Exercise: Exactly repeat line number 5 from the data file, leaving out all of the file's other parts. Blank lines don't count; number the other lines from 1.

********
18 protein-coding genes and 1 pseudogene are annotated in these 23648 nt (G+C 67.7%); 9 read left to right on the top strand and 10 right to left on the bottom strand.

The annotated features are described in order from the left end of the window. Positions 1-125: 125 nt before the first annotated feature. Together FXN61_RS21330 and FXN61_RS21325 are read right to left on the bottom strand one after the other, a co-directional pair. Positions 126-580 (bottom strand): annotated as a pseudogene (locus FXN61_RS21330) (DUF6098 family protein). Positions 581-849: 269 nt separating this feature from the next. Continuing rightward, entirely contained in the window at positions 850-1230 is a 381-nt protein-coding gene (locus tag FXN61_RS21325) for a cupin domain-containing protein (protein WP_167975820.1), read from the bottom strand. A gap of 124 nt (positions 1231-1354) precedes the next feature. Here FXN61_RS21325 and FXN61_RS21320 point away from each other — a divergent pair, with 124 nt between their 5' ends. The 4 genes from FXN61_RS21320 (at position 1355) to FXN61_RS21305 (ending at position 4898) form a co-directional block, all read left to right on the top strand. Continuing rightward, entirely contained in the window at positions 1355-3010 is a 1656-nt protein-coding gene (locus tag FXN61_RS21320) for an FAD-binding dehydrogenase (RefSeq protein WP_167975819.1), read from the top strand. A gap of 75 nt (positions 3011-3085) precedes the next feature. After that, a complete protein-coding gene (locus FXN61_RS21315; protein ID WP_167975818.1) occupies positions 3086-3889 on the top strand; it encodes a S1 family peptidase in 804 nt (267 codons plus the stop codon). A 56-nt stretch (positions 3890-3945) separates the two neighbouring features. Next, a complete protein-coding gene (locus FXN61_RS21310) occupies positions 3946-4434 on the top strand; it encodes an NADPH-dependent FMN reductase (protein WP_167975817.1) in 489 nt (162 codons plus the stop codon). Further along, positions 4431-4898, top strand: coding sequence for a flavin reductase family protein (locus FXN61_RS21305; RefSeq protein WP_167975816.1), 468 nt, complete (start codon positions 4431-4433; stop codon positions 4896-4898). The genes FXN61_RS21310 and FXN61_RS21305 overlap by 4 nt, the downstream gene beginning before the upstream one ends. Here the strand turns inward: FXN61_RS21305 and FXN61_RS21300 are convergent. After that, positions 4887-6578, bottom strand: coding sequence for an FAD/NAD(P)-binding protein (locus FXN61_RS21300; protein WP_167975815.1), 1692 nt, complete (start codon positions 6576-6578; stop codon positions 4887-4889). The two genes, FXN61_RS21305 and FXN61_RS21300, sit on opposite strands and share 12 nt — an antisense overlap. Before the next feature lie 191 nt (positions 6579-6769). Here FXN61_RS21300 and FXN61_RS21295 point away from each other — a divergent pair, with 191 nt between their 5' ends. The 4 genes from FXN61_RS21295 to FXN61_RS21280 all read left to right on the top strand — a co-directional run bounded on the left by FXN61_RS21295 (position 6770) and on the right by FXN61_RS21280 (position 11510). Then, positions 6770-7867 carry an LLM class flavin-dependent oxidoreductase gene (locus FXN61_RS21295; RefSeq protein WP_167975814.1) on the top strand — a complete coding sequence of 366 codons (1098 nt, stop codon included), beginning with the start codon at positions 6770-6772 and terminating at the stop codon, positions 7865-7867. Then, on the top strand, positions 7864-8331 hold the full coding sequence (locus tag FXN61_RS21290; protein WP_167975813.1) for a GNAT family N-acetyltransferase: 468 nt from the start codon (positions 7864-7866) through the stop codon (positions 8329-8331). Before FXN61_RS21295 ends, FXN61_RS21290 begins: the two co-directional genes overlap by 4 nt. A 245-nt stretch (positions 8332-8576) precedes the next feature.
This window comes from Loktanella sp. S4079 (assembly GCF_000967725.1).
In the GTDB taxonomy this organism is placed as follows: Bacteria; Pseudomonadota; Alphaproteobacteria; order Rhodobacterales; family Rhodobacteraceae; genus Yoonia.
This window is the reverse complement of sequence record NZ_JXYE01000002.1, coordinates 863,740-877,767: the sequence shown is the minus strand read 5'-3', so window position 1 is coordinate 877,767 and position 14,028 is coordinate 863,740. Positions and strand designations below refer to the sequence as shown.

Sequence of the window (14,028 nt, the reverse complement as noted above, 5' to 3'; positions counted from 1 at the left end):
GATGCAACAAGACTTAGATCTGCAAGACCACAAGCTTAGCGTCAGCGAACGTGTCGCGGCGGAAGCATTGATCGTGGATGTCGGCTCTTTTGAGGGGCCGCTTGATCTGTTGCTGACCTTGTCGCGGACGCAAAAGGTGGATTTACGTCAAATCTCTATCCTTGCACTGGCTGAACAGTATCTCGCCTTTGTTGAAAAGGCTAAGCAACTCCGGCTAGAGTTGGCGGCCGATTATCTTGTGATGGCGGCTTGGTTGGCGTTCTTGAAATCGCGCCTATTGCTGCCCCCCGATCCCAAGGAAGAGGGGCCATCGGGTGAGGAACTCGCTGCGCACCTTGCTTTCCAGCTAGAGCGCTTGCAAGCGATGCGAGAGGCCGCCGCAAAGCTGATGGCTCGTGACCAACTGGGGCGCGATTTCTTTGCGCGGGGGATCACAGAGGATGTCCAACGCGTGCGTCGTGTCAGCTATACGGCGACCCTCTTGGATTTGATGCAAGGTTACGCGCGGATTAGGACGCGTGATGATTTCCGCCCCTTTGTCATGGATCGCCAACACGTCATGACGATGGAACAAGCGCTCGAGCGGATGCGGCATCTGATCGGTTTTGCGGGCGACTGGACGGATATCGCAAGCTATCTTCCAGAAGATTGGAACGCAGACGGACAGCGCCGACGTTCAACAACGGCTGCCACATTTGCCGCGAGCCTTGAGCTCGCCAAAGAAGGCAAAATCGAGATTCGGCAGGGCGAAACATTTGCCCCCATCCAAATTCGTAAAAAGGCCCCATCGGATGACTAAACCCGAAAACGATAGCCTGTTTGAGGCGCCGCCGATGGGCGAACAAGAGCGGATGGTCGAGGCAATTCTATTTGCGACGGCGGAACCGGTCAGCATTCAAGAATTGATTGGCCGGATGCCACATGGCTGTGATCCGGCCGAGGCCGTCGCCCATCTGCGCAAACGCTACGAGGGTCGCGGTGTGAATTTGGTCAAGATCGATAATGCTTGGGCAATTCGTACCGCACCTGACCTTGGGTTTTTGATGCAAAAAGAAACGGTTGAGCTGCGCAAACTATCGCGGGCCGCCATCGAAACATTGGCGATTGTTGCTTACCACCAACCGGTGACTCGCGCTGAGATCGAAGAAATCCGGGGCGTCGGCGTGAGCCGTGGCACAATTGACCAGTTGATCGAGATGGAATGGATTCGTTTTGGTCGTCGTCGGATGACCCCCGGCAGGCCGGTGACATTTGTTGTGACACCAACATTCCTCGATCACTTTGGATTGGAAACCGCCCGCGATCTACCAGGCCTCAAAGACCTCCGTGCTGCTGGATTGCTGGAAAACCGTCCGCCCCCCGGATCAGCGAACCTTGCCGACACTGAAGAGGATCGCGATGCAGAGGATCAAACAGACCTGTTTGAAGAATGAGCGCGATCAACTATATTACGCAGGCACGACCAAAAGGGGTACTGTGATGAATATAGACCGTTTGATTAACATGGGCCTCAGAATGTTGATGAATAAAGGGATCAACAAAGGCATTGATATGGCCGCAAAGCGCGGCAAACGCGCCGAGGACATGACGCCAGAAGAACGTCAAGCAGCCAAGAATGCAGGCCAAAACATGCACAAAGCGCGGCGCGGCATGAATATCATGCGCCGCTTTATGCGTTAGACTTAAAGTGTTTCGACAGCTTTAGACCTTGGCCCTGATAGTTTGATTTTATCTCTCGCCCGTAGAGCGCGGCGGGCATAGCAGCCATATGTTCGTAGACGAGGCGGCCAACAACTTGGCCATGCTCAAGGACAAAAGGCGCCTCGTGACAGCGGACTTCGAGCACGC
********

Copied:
This window is the reverse complement of sequence record NZ_JXYE01000002.1, coordinates 863,740-877,767: the sequence shown is the minus strand read 5'-3', so window position 1 is coordinate 877,767 and position 14,028 is coordinate 863,740. Positions and strand designations below refer to the sequence as shown.